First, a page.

Rail Operators Are in the Teeth of a Perfect Storm

rail maintenance, perfect storm
A ‘perfect storm’ is the term used to describe an especially bad situation caused by a combination of unfavourable circumstances. That is exactly what rail operators are facing when it comes to the maintenance and management of their linear assets.

A million kilometres of rail track traverse the world and much of it was created more than 100 years ago.

Over time, that track and surrounding infrastructure fall into disrepair but adverse financial conditions have eaten away at budgets and the huge expense of maintenance is one of the foremost worries that operators face.

It’s closely followed by the sheer enormity of the job. For example, German railways must maintain up to 30,000 kilometres of track at an annual cost of some €2.75 billion ($3.56 billion).

Train companies are trapped. Linear work disrupts services and angers passengers, while putting up fares to help defray costs angers them even more. However, the alternatives are serious.

The longer repairs are postponed, the worse the situation gets and there are safety considerations. Train derailments caused by track defects cause injury and death, as indicated by recent rail disasters in India.

To sidestep the difficulties, it’s vital to ensure that available cash is spent in the most economical and effective way and that effort is directed to where it’s really needed to keep the business running. Easy to say, but not so easy to do.

Due to the size of rail networks, the major problem is actually knowing where your assets are. In years gone by, sections of track were located by milestones but now GPS provides absolute positioning and its often difficult to reconcile the two.

Another difficulty is the fragmentation of work between many teams and probably the most painful headache is the huge number of components that make up the infrastructure.

Some operators, like Swiss Rail, manage their maintenance very well but many others base these important decisions on a mix of gut feeling and experience. The real key to making better planning and management decisions is predictive asset and maintenance management.

That level of precision is delivered by DXC Technology’s Integrated Infrastructure Management (IIM) solution.

DXC has partnered with specialists and used its 40 years of travel and transportation experience to integrate its solutions into this application, which is designed specifically for the rail industry.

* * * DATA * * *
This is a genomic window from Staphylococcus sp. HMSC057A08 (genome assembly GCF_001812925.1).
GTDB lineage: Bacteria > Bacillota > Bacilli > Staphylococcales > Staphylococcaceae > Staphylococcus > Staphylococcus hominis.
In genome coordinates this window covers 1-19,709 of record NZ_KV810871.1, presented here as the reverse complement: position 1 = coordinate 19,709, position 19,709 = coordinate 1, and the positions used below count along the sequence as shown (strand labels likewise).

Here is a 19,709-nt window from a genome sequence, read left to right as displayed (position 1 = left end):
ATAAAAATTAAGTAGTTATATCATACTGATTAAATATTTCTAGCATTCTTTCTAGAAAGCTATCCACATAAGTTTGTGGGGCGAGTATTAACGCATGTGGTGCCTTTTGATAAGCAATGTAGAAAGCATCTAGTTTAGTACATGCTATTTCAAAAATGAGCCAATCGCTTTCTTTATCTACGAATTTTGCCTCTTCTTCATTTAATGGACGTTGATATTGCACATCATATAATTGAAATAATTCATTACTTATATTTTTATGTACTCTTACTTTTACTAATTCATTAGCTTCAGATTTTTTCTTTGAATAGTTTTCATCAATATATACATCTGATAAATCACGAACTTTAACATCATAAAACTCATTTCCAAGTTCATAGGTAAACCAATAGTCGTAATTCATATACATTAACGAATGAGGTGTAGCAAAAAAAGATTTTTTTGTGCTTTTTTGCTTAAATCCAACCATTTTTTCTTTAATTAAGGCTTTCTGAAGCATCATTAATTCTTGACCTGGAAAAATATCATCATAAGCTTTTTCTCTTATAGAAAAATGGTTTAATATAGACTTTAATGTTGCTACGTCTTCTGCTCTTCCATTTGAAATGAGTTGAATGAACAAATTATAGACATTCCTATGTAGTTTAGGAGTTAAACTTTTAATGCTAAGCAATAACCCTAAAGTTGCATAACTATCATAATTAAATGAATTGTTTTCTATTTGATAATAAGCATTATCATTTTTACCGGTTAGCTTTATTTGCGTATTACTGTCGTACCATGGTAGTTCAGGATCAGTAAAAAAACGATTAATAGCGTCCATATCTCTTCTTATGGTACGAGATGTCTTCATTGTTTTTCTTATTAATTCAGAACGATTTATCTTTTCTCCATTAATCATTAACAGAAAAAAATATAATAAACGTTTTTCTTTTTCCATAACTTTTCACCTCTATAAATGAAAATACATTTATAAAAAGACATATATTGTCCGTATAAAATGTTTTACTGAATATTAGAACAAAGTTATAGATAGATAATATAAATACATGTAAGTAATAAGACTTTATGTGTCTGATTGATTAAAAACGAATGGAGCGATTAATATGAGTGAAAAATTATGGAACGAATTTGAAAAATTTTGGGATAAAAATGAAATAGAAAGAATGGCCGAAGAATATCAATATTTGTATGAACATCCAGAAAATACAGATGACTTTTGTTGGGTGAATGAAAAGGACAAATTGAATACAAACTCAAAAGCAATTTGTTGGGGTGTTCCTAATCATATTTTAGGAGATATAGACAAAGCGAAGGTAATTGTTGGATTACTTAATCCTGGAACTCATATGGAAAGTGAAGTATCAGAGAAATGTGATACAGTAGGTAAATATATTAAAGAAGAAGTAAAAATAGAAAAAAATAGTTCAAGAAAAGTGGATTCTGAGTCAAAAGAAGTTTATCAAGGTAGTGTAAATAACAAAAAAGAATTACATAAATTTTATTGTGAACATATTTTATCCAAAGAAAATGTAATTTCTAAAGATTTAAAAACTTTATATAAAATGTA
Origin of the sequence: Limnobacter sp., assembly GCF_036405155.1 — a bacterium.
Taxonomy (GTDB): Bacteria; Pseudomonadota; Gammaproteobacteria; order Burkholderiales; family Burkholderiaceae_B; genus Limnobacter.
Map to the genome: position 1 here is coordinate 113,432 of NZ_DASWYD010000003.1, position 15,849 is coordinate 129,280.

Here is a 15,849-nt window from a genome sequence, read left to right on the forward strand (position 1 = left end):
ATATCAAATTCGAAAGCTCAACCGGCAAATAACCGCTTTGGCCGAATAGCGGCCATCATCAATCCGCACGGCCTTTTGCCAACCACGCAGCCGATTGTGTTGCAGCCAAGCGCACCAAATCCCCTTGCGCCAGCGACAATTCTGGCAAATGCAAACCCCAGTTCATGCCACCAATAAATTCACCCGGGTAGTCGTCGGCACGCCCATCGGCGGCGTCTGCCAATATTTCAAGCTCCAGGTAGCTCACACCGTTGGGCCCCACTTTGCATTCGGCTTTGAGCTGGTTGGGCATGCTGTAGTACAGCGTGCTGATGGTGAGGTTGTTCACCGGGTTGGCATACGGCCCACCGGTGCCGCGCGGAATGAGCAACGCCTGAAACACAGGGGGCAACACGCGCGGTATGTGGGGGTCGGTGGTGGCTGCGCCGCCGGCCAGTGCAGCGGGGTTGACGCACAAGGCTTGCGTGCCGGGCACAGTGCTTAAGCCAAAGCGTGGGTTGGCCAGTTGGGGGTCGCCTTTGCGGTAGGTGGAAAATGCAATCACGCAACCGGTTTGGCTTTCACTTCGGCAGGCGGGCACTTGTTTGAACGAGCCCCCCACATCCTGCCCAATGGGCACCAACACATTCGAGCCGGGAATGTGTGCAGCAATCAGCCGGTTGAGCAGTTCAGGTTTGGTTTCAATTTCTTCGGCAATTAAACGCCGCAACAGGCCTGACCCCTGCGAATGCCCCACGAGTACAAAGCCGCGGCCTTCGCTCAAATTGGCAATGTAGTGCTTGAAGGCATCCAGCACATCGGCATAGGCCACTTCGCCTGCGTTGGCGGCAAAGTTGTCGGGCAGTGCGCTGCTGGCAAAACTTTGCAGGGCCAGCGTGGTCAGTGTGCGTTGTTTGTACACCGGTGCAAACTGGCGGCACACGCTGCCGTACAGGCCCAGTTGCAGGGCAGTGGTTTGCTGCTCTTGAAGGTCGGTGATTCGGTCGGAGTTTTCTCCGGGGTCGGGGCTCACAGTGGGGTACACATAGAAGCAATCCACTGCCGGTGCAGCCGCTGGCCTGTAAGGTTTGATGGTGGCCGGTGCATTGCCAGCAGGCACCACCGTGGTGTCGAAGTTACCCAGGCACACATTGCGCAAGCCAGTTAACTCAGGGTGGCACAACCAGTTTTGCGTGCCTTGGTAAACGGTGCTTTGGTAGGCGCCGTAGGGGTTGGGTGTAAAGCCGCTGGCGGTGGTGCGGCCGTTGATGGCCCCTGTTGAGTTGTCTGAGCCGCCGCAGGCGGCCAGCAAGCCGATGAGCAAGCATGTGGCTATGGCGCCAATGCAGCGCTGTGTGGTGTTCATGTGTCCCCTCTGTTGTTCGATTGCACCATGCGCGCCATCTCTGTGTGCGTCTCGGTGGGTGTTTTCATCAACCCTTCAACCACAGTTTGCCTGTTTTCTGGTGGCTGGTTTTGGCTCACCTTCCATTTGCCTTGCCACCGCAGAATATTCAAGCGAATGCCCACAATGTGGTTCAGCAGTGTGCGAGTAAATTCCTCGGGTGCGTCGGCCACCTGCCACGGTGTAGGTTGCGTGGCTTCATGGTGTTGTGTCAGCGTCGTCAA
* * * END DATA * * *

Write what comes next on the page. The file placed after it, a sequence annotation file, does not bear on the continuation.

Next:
Complex solutions have been tied together into one holistic system that generates very accurate predictability and helps operators to dramatically cut costs. Rather than concentrating on every nut and bolt, IIM cuts the whole network into segments of any specified length.

These segments have a dynamic life and DXC has created a mathematical model that helps operators to calculate the quality of each section. Every time operators collect information, DXC’s IIM solution assigns the new data to that segment to compare the quality today with what it was last year, five years or ten years-ago.

In this way, the system creates a full-blown model of the infrastructure, enabling operators to simulate the future and get an accurate view of the quality of every piece of track. Data can be related to budgets and costs and simulate what would happen if maintenance was reduced – what it would mean to the average speed of trains or tonnage carried.

Efficient linear management means making better informed decisions and DXC IIM is a unique way for rail operators to streamline business efficiency and reduce risks.

Werner Dorfmeister

Author: Werner Dorfmeister

Werner Dorfmeister has more than 20 years’ experience as Chief Technology Officer and Enterprise Sales Manager focused on technology in the railway and IT industry.

In his current role as director Global Solutions and Commercial Functions, at DXC Technology (NYSE: DXC), he is responsible for capability enablement in workload and cloud services and drives DXC’s capabilities in that area.

Werner has a long track record working in the railway industry and in railway related projects at major railway operators and network infrastructure providers in Europe.